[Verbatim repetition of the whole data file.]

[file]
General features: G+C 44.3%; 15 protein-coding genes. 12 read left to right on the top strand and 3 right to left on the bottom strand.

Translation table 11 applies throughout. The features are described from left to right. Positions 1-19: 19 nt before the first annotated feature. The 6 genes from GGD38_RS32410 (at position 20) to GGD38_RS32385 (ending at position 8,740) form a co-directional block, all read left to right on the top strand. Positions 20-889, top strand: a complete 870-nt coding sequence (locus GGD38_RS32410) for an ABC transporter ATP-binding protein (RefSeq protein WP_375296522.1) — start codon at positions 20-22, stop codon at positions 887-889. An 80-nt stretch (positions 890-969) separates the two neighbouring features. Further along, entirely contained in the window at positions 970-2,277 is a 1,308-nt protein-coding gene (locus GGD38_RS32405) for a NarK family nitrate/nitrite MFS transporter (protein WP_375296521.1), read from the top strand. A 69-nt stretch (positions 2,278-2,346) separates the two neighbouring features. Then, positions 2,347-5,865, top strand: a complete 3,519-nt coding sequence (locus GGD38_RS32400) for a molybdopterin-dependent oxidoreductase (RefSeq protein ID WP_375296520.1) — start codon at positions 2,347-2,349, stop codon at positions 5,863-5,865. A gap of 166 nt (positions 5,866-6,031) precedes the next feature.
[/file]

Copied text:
General features: G+C 44.3%; 15 protein-coding genes. 12 read left to right on the top strand and 3 right to left on the bottom strand.

Translation table 11 applies throughout. The features are described from left to right. Positions 1-19: 19 nt before the first annotated feature. The 6 genes from GGD38_RS32410 (at position 20) to GGD38_RS32385 (ending at position 8,740) form a co-directional block, all read left to right on the top strand. Positions 20-889, top strand: a complete 870-nt coding sequence (locus GGD38_RS32410) for an ABC transporter ATP-binding protein (RefSeq protein WP_375296522.1) — start codon at positions 20-22, stop codon at positions 887-889. An 80-nt stretch (positions 890-969) separates the two neighbouring features. Further along, entirely contained in the window at positions 970-2,277 is a 1,308-nt protein-coding gene (locus GGD38_RS32405) for a NarK family nitrate/nitrite MFS transporter (protein WP_375296521.1), read from the top strand. A 69-nt stretch (positions 2,278-2,346) separates the two neighbouring features. Then, positions 2,347-5,865, top strand: a complete 3,519-nt coding sequence (locus GGD38_RS32400) for a molybdopterin-dependent oxidoreductase (RefSeq protein ID WP_375296520.1) — start codon at positions 2,347-2,349, stop codon at positions 5,863-5,865. A gap of 166 nt (positions 5,866-6,031) precedes the next feature.